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Queen's University

Centre for Teaching and Learning

Guidelines for the Design of SoTL Project

The exact approach to SoTL will naturally vary with the focus and context, yet most projects will involve the following 6 steps. To discuss your scholarship project with the Centre for Teaching and Learning, please arrange for a consultation.

1. Problem, issue, or question

What is the problem or issue you wish to address with your project?

Describe what you see in your students’ behaviour that you wish to better understand or change, for example, aspects of content (such as test scores), process (such as ability to work in a group), or climate (such as morale).  Be as specific as possible in describing the situation.

List the learning objectives that students will be able to better achieve after you implement your project.  Put them in active statements, such as, “students will be able to define (analyse, identify, and so on) …”

2. Context

What have others done to address this problem?

Early into your project, you may not have much of an answer here; in fact, investigating the literature may be part of your project.  What topics will you address?  What resources will you use?

3. Proposed solution

How do you plan to address the issue, solve the problem, or answer the question? Are you doing anything differently than others have attempted?  Why or why not? Describe what you will do to change or improve the behaviour you described in 1, above.  Explain why your planned approach, with your students in your course, will likely succeed better than prior similar attempts.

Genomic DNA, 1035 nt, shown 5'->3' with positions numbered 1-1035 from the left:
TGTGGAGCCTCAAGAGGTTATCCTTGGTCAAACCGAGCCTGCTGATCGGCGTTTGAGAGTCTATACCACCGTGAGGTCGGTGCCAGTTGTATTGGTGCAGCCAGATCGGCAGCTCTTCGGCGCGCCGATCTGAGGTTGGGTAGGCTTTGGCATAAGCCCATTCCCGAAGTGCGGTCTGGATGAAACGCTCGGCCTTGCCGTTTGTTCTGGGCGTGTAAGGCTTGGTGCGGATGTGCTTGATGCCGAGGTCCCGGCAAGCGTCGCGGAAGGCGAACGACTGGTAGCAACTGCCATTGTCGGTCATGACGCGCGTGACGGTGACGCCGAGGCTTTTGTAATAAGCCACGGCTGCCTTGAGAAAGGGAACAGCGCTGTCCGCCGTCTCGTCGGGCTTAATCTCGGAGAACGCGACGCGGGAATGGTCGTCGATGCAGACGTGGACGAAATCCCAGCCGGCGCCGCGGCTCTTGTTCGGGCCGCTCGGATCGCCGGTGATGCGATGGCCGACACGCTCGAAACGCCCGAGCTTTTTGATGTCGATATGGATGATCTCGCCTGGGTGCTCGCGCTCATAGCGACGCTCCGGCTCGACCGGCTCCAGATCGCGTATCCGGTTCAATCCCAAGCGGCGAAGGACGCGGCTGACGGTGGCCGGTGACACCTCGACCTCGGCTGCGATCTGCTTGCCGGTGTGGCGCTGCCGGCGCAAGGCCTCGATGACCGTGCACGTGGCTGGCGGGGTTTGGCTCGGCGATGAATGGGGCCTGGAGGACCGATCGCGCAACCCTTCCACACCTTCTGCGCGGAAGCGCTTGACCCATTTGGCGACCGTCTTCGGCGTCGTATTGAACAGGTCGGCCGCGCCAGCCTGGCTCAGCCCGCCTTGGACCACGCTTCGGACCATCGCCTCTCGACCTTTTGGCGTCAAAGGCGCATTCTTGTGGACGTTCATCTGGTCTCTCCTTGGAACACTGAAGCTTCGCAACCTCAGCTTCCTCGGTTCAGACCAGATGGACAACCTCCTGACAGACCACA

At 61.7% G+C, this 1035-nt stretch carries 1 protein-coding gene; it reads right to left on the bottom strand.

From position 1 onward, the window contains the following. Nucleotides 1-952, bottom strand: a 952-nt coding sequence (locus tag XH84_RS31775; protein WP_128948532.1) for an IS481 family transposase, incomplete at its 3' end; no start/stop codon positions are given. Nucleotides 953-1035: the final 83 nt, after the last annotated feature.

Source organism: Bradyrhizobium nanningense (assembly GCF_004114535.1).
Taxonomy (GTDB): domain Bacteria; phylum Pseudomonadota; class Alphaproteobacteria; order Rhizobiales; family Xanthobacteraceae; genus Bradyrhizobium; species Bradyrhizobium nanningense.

4. Evaluation 

How will you determine the success and effectiveness of your solution and the impact of your project? Describe how you will know that student behaviour has changed or improved and/or that student learning is up to the desired standards (as described in 1).  While you may not be able to achieve your results in the short term, you should have a plan in place to evaluate your project and report on your results.

5. Communication

How/where will you share your results with colleagues?  How will you obtain peer feedback on your results? Although peer-reviewed articles often come to mind first when we think of the dissemination of research, there are other ways to make your research public: 

  • Workshop
  • Conference presentation
  • Teaching dossier/portfolio
  • Website
  • Peer mentoring/review
  • Grant proposal
  • Other publications (e.g., campus or teaching)

6. Timeline

Indicate the dates of project initiation and completion for each step of your design, implementation, and evaluation.

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